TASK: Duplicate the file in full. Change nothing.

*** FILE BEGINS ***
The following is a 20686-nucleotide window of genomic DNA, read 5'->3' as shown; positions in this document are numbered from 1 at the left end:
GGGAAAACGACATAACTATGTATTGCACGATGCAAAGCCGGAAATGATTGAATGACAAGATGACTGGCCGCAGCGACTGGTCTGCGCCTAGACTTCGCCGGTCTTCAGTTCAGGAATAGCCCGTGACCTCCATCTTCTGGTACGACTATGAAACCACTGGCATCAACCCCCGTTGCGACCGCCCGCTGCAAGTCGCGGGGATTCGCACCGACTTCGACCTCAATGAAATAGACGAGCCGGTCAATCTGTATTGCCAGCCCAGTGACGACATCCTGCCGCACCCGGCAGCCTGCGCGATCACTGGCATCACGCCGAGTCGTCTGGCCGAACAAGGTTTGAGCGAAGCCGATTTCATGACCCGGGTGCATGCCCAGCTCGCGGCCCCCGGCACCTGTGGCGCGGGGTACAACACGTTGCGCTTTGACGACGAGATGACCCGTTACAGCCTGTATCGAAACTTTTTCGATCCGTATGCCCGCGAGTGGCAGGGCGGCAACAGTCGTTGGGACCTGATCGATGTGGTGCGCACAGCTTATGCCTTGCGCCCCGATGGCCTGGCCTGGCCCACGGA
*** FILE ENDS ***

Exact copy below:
The following is a 20686-nucleotide window of genomic DNA, read 5'->3' as shown; positions in this document are numbered from 1 at the left end:
GGGAAAACGACATAACTATGTATTGCACGATGCAAAGCCGGAAATGATTGAATGACAAGATGACTGGCCGCAGCGACTGGTCTGCGCCTAGACTTCGCCGGTCTTCAGTTCAGGAATAGCCCGTGACCTCCATCTTCTGGTACGACTATGAAACCACTGGCATCAACCCCCGTTGCGACCGCCCGCTGCAAGTCGCGGGGATTCGCACCGACTTCGACCTCAATGAAATAGACGAGCCGGTCAATCTGTATTGCCAGCCCAGTGACGACATCCTGCCGCACCCGGCAGCCTGCGCGATCACTGGCATCACGCCGAGTCGTCTGGCCGAACAAGGTTTGAGCGAAGCCGATTTCATGACCCGGGTGCATGCCCAGCTCGCGGCCCCCGGCACCTGTGGCGCGGGGTACAACACGTTGCGCTTTGACGACGAGATGACCCGTTACAGCCTGTATCGAAACTTTTTCGATCCGTATGCCCGCGAGTGGCAGGGCGGCAACAGTCGTTGGGACCTGATCGATGTGGTGCGCACAGCTTATGCCTTGCGCCCCGATGGCCTGGCCTGGCCCACGGA